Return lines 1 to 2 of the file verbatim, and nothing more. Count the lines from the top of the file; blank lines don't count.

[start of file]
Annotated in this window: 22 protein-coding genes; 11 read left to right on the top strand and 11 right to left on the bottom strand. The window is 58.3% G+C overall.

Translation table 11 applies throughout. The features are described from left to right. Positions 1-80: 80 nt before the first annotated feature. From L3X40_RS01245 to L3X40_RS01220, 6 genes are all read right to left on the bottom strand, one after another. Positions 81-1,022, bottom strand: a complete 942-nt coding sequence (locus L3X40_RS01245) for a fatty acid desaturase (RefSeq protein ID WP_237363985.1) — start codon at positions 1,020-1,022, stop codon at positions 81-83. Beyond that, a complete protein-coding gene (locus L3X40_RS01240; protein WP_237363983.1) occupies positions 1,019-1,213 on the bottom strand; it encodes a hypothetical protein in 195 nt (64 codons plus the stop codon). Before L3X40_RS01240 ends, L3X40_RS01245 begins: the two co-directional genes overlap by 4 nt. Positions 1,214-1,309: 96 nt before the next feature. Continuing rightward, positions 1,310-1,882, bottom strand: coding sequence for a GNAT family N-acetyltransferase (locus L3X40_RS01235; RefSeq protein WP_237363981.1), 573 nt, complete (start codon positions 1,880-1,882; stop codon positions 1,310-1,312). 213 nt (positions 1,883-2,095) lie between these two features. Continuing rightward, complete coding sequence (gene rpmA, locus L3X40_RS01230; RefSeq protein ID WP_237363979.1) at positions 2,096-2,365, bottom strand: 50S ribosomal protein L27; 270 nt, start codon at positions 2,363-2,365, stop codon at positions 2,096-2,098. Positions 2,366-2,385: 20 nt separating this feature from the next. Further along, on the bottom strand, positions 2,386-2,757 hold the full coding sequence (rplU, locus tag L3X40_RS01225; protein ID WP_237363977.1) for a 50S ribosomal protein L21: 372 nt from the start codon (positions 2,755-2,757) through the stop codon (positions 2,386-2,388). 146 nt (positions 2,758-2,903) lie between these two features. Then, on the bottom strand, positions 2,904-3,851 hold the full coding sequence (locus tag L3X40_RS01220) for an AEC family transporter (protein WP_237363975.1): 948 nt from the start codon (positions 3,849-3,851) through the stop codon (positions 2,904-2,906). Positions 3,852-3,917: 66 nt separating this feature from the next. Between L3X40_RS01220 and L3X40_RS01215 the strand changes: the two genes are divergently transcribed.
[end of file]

Annotated in this window: 22 protein-coding genes; 11 read left to right on the top strand and 11 right to left on the bottom strand. The window is 58.3% G+C overall.

Translation table 11 applies throughout. The features are described from left to right. Positions 1-80: 80 nt before the first annotated feature. From L3X40_RS01245 to L3X40_RS01220, 6 genes are all read right to left on the bottom strand, one after another. Positions 81-1,022, bottom strand: a complete 942-nt coding sequence (locus L3X40_RS01245) for a fatty acid desaturase (RefSeq protein ID WP_237363985.1) — start codon at positions 1,020-1,022, stop codon at positions 81-83. Beyond that, a complete protein-coding gene (locus L3X40_RS01240; protein WP_237363983.1) occupies positions 1,019-1,213 on the bottom strand; it encodes a hypothetical protein in 195 nt (64 codons plus the stop codon). Before L3X40_RS01240 ends, L3X40_RS01245 begins: the two co-directional genes overlap by 4 nt. Positions 1,214-1,309: 96 nt before the next feature. Continuing rightward, positions 1,310-1,882, bottom strand: coding sequence for a GNAT family N-acetyltransferase (locus L3X40_RS01235; RefSeq protein WP_237363981.1), 573 nt, complete (start codon positions 1,880-1,882; stop codon positions 1,310-1,312). 213 nt (positions 1,883-2,095) lie between these two features. Continuing rightward, complete coding sequence (gene rpmA, locus L3X40_RS01230; RefSeq protein ID WP_237363979.1) at positions 2,096-2,365, bottom strand: 50S ribosomal protein L27; 270 nt, start codon at positions 2,363-2,365, stop codon at positions 2,096-2,098. Positions 2,366-2,385: 20 nt separating this feature from the next. Further along, on the bottom strand, positions 2,386-2,757 hold the full coding sequence (rplU, locus tag L3X40_RS01225; protein ID WP_237363977.1) for a 50S ribosomal protein L21: 372 nt from the start codon (positions 2,755-2,757) through the stop codon (positions 2,386-2,388). 146 nt (positions 2,758-2,903) lie between these two features. Then, on the bottom strand, positions 2,904-3,851 hold the full coding sequence (locus tag L3X40_RS01220) for an AEC family transporter (protein WP_237363975.1): 948 nt from the start codon (positions 3,849-3,851) through the stop codon (positions 2,904-2,906). Positions 3,852-3,917: 66 nt separating this feature from the next. Between L3X40_RS01220 and L3X40_RS01215 the strand changes: the two genes are divergently transcribed.